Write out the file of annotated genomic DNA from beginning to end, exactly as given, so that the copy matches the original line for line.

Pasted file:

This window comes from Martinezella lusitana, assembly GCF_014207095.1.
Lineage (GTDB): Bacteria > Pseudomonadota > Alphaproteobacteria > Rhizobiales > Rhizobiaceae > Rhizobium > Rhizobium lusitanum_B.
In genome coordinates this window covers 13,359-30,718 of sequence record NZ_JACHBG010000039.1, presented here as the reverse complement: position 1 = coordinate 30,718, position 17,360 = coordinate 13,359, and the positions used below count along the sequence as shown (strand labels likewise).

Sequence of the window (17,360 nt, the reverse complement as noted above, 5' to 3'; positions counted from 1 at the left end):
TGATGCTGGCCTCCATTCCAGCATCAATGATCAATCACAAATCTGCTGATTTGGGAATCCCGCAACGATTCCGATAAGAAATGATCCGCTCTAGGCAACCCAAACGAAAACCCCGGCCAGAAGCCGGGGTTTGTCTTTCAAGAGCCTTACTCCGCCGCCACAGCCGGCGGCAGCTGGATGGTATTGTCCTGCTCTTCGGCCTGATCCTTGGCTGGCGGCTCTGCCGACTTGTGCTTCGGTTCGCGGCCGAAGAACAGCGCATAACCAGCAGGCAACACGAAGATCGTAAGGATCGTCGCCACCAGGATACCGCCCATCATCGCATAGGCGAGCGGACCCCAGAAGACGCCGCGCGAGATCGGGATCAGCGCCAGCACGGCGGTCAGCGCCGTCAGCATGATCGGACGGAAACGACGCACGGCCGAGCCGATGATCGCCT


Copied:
This window comes from Martinezella lusitana, assembly GCF_014207095.1.
Lineage (GTDB): Bacteria > Pseudomonadota > Alphaproteobacteria > Rhizobiales > Rhizobiaceae > Rhizobium > Rhizobium lusitanum_B.
In genome coordinates this window covers 13,359-30,718 of sequence record NZ_JACHBG010000039.1, presented here as the reverse complement: position 1 = coordinate 30,718, position 17,360 = coordinate 13,359, and the positions used below count along the sequence as shown (strand labels likewise).

Sequence of the window (17,360 nt, the reverse complement as noted above, 5' to 3'; positions counted from 1 at the left end):
TGATGCTGGCCTCCATTCCAGCATCAATGATCAATCACAAATCTGCTGATTTGGGAATCCCGCAACGATTCCGATAAGAAATGATCCGCTCTAGGCAACCCAAACGAAAACCCCGGCCAGAAGCCGGGGTTTGTCTTTCAAGAGCCTTACTCCGCCGCCACAGCCGGCGGCAGCTGGATGGTATTGTCCTGCTCTTCGGCCTGATCCTTGGCTGGCGGCTCTGCCGACTTGTGCTTCGGTTCGCGGCCGAAGAACAGCGCATAACCAGCAGGCAACACGAAGATCGTAAGGATCGTCGCCACCAGGATACCGCCCATCATCGCATAGGCGAGCGGACCCCAGAAGACGCCGCGCGAGATCGGGATCAGCGCCAGCACGGCGGTCAGCGCCGTCAGCATGATCGGACGGAAACGACGCACGGCCGAGCCGATGATCGCCT